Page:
Speech at Friends & Neighbors Breakfast 2016 – Jean Michel Giraud
Good morning. My name is Jean Michel Giraud. I’m President and CEO of Friendship Place.
It’s great to see lots of familiar faces here…and to see new faces too. Welcome to the Friendship Place family!
I’d like to recognize Councilmember Mary Cheh and Senator Michael Brown. Many thanks to both of you for all the ways you support our mission.
This year, Friendship Place will end or prevent homelessness for more than 1,500 people, making us DC Metro’s premier provider of permanent solutions to homelessness.
What a long way we’ve come since a handful of people sat at kitchen tables and in congregation basements 25 years ago brainstorming ways to help their neighbors living on the streets and park benches of Upper Northwest DC.
There are a few folks here today who were part of those initial conversations. I’d like to recognize these Friendship Place founders: Jean Duff, June Kress, Jim Nathanson, Dick Schleicher, and Don Boardman, would you stand, please?
You were way ahead of your time. You laid out the core values and vision that have propelled us forward ever since:
• Dignity & Compassion
• A Sense of Community & Belonging
• Resilience & Innovation
• Action…leading to…
• Solutions. Permanent Solutions.
At Friendship Place, we find ways to say “yes” to people who have nowhere else to turn. This approach dates all the way back to our founders.
So let me tell you what saying “yes” means to us at Friendship today:
• It means that if you’re a teenager who’s run away from an abusive home, wandered the streets downtown, and fallen prey to human traffickers, we’ll help you find safety, recover your fragile self-esteem and explore possibilities for a future you never dared imagine.
• It means that if you’re holding down a job, living in a shelter, and every day you’re terrified the bus won’t get you back on time for curfew and you’ll end up sleeping on the street, we’ll get you keys to your own place, where you can come and go as you need to.
• It means that if you’ve been evicted and your family is living in a car, and your kids’ grades are dropping, while you’re desperately trying to figure out where to get them showered for school, we’ll help you find an apartment you can afford and give you and your family the support you need to get back on track.
• It means that if you can’t get a place to live because you don’t have a job, and can’t get a job because you don’t have a place to live, we’ll help you get both at the same time – even if you have a criminal record…or a prior eviction. And we won’t make you sit through weeks of training first, because we understand how urgent your situation is.
• It means that if you’re an Iraq War veteran living in a shelter while battling the demons of PTSD, we won’t leave you behind; we’ll find you a place to live…and walk you through the VA maze to get the help you need for long-term recovery.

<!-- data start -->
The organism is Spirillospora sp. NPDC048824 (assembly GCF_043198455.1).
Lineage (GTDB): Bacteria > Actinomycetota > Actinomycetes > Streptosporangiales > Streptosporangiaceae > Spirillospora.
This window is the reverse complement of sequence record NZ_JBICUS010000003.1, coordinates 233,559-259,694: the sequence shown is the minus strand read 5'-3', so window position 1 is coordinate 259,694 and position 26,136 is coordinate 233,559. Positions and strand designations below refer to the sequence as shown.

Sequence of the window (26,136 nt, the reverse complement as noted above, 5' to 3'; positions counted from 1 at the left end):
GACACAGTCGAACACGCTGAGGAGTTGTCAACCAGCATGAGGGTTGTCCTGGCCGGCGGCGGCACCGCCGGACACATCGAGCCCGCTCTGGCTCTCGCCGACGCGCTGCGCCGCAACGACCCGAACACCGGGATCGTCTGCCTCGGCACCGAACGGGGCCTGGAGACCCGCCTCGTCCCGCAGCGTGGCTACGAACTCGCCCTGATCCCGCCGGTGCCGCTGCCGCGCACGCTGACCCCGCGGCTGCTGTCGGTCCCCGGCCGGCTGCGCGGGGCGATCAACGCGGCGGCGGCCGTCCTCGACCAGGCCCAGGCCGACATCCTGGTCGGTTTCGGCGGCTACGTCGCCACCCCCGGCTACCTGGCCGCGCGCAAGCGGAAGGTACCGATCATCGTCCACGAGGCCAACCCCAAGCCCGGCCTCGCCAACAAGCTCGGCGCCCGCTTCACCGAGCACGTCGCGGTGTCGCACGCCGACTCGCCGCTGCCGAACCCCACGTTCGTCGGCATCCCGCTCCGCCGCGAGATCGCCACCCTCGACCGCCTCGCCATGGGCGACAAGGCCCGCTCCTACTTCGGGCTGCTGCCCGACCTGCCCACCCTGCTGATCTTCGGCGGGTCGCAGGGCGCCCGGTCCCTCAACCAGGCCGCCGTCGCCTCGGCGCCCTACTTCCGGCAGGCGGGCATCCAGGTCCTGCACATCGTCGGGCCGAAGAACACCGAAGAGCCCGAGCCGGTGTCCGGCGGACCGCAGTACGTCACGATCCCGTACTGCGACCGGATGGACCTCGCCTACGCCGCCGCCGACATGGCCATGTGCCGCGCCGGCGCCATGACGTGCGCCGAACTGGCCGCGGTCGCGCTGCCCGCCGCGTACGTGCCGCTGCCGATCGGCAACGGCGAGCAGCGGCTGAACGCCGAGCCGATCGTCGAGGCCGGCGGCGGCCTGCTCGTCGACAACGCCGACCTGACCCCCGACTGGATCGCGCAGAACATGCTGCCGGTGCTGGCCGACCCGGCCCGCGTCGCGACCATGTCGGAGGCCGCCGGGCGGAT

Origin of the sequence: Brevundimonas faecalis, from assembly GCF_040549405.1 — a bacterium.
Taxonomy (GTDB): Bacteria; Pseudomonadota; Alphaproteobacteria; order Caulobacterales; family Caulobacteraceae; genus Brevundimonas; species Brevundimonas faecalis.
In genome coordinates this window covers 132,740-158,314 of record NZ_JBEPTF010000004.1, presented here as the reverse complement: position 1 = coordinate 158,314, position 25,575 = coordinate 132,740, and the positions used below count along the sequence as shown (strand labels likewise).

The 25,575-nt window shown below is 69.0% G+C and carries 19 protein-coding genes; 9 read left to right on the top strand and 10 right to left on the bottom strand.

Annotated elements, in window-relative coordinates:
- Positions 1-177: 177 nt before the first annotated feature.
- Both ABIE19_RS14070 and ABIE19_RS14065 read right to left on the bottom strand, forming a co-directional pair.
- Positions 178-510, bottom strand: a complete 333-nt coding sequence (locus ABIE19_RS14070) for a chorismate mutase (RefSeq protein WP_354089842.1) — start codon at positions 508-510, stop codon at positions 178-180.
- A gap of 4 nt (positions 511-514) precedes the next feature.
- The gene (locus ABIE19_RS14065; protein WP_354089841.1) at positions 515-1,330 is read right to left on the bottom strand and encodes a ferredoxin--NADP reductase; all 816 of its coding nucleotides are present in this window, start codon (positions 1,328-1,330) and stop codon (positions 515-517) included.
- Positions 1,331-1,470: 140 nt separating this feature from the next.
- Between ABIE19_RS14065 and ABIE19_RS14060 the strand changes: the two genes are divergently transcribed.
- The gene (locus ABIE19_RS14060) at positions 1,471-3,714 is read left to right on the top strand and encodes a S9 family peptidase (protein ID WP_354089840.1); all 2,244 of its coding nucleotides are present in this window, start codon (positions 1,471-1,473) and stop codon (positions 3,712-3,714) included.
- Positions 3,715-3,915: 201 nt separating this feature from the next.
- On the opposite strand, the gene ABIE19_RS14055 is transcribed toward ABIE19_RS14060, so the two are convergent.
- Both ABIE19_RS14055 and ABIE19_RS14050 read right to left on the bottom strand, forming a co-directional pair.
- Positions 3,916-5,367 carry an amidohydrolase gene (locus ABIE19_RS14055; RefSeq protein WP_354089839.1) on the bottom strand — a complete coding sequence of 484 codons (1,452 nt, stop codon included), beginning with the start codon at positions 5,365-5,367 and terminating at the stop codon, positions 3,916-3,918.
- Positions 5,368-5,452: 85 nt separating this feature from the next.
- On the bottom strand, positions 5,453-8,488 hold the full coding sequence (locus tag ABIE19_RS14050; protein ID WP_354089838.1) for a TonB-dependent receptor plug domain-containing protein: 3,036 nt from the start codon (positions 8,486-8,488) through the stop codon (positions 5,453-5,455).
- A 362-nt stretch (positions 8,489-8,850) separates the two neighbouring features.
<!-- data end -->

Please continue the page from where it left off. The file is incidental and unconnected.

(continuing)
• It means that no matter what challenges you bring with you when you arrive at our door – we welcome you in with no moral judgment – and work with you right as you are, at your own pace, to achieve your own goals.
It just so happens that Friendship Place’s 25th Anniversary coincides with my 10th anniversary with this wonderful organization.
I’m so proud of what all of us together are accomplishing every single day – and I couldn’t be more grateful to our amazing staff, board, volunteers, partners, and donors. Thank you so much!
Of course, we continue to dream of new possibilities.
We’d like to hire a street outreach worker to connect with LGBT youth living on the streets….Did you know that LGBT youth make up 40 percent of all homeless youth? Many of them have been kicked out of their homes by their own parents. We know we could make a huge difference to them.
We’d like to do much more for the over 100 formerly homeless families we’re working with in permanent supportive housing — like setting up a program to link the kids to adult mentors and enriching activities – sports, music, theater, nature, art, mindfulness, and more. I’m sure you know that a single connection like this can change the entire course of a child’s life.
We’d like to do more for the seniors who have finally found comfort, dignity, and safety in our permanent supportive housing programs after years of living on the streets, often with serious mental health challenges, so that they can age gracefully in place.
These are just a few ideas. Given the creativity and energy of our staff and volunteers, the possibilities are endless.
Our only limitation is money.
This is where you come in. We want to stretch ourselves to do more. But we can’t do it without your generous, faithful financial support.
We don’t know what the next 25 years will look like –– so much is unpredictable: the economy, the political landscape, the job and housing markets.
But we do know that whatever happens, with your support, Friendship will rise to the occasion and say “yes.”
We owe our founders nothing less.
Thank you so much.